Standby should be leveraged for infrequently accessed data that is still directly available for reference, retrieval or analysis. Standby can act as an intermediary location; a space to organize and prepare research data for long-term retention. Data stored in Standby does not need to be recalled or downloaded for access, the data is available immediately.
Standby is accessible via desktop or the transfer cluster on O2, providing a similar degree of data protection as Active storage including snapshots and off-site backup.
How to Access:
Standby Storage can be provisioned in both NFS and SMB. Windows and MacOS clients typically access shared storage over SMB, whereas Linux hosts access Standby Storage via NFS.
To access and transfer data to/from Standby and the O2 cluster:
- Login to the transfer cluster at transfer.rc.hms.harvard.edu; /n/standby is not available from O2 login or compute nodes.
- To migrate data from an existing O2 folder to a Standby folder, we recommend you utilize this approved method:
- rsync - Copies files either to or from a remote host, or locally on the current host
- (e.g. rsync --archive --verbose --log-file=/path/to/logfile.txt /path/to/source/data /path/to/destination)
Data Transfer Validation
- The du command should NOT be used for transfer validation; it reports physical disk usage, which changes with disk pool, compression, etc., all of which is “invisible” to the end user. The most definitive tool for copy/transfer with validation is rsync since it checks time, date, ownership, group and most importantly it can do a checksum on the file’s contents.
- See above for example rsync command
- For individual file validation, use an md5 checksum
To transfer data to/from Standby and research.files (collaborations):
In order to connect to Standby from a desktop, a user needs to connect to (aka mount) standby.files (similar to how a user mounts research.files). Here is how you can proceed, depending on whether you have a Windows or Mac:
Once you mount/access the top level of standby.files you will have to navigate to the directory that you are interested in. You will see many folders to which you do not have access.
- Begin to 'drag and drop' folders from research.files into the Standby ‘collaborations’ subfolder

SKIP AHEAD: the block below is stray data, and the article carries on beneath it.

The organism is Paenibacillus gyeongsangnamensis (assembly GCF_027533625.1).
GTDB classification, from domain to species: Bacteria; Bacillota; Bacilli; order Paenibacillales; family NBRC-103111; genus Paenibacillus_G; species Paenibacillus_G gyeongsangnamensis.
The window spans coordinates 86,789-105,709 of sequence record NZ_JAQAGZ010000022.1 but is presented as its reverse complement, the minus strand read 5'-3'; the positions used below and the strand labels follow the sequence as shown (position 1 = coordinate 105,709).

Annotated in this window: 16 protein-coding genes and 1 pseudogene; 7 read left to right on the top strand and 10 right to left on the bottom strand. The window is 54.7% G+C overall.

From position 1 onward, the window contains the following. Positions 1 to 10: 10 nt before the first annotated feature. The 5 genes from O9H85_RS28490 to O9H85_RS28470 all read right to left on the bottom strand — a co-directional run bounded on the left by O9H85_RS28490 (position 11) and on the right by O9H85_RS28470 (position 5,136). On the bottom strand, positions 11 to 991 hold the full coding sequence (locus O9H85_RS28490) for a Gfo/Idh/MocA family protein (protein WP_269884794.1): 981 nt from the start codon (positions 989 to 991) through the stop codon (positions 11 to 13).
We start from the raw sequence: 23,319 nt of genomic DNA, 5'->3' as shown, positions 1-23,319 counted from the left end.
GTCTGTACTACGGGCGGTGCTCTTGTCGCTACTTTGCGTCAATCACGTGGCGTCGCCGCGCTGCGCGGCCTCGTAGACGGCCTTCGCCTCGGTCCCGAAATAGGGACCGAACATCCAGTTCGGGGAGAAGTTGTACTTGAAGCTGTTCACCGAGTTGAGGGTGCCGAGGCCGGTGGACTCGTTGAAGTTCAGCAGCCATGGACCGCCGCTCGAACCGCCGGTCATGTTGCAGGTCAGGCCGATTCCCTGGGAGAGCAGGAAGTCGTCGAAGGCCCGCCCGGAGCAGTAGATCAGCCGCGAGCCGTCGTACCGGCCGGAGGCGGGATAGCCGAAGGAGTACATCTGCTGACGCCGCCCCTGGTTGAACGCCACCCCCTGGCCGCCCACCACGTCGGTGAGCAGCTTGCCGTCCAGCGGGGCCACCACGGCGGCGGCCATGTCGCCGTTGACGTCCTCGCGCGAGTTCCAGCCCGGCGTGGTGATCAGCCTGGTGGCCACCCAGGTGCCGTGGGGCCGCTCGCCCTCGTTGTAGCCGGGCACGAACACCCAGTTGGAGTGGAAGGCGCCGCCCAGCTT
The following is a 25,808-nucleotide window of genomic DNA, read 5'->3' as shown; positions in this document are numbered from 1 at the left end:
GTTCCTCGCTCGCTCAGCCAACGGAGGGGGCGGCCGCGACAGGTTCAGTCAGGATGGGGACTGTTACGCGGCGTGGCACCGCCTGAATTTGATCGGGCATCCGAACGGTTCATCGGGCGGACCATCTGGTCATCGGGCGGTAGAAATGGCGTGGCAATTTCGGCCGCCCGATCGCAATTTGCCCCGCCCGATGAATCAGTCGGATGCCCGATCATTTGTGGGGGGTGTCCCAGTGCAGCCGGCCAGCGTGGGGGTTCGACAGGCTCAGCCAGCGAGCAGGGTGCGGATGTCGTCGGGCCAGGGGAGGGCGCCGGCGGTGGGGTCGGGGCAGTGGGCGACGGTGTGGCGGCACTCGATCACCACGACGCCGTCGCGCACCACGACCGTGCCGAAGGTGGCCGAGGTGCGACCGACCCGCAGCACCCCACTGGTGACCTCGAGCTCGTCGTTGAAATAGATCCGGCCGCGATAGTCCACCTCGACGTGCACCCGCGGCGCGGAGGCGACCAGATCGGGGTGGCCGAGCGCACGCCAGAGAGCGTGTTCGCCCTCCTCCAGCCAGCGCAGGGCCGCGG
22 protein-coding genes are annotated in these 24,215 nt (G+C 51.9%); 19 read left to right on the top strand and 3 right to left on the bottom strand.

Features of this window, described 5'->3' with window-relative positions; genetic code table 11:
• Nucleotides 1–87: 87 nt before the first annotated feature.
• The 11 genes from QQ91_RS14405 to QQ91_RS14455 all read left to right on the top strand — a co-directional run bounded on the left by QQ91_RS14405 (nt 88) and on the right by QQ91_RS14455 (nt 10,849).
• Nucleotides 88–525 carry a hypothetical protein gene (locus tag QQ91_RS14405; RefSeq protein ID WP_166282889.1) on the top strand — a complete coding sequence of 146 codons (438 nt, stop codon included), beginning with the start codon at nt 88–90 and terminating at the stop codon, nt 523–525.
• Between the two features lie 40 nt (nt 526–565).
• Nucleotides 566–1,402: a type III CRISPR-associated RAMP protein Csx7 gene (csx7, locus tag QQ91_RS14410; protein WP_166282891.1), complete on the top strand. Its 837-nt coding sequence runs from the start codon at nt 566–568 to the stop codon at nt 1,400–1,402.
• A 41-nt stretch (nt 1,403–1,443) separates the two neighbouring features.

IMPORTANT: At this time, please only use the drag/drop method to transfer data to Standby. Users should refrain from copying/pasting data or using the Windows “Move to Folder” option as this has led to confusion with duplicate datasets. Please do not migrate data from /n/files to the Standby 'collaborate' subfolder using the transfer server on O2, this will interfere with the existing permissions structure.
- Note: Transferring files while using VPN will be quite slow and can interfere with other users accessing HMS resources over the VPN.
- If a remote desktop is not available, please contact firstname.lastname@example.org to discuss further options.
When a Standby folder is created, HMS Storage will add two subfolders within the lab folder called 'collaborations’ and ‘compute,’ which are designed to mirror permissions set on Active storage. The ‘compute’ subfolder will store data generated from computations on O2 and the ‘collaborations’ subfolder will store data originating from collaboration folders (research.files). Please make sure data are moved into the correct subfolder, depending on the source location; this is necessary to maintain correct permissions in Standby.
For new labs, a Standby storage folder will be created as part of the Active storage request, to encourage integration of Standby in your lab’s data workflow. If you belong to an established lab, you can request creation of a Standby folder by filling out the Standby Storage Form. Modification of the directory structure is available to all users of the directory. Researchers are advised to structure the folders to correspond to how the records were generated, to complement proposed or existing workflows.
Filesystem quotas will be applied to all lab level directories. They enable HMS to appropriately scale and lifecycle stored research data. Defining and limiting filesystem sizes allows for adequate provisioning of standby capacity to the HMS community.
Storage Limit Notifications
Storage limits are designed to allow researchers to continue to conduct research while optimizing the use and cost of your storage, and can be modified to accommodate changing research needs. When a folder grows above the pre-established limit, automatic email notifications are sent to the responsible party (often the PI) and the Lab Data Manager (if one has been designated by the PI) so they can work with lab members to manage the lab’s storage usage. If you are the responsible party for more than one folder, you will receive individual emails with details about each folder.
HMS, HSDM, and HSPH quad-based faculty and staff are currently eligible to use Standby storage. Other HMS affiliates may also qualify for access. Please email email@example.com to discuss available storage options.
Allocation amounts dependent on lab needs and available resources.
To request storage: Standby Storage Request Form
Research Data Management: firstname.lastname@example.org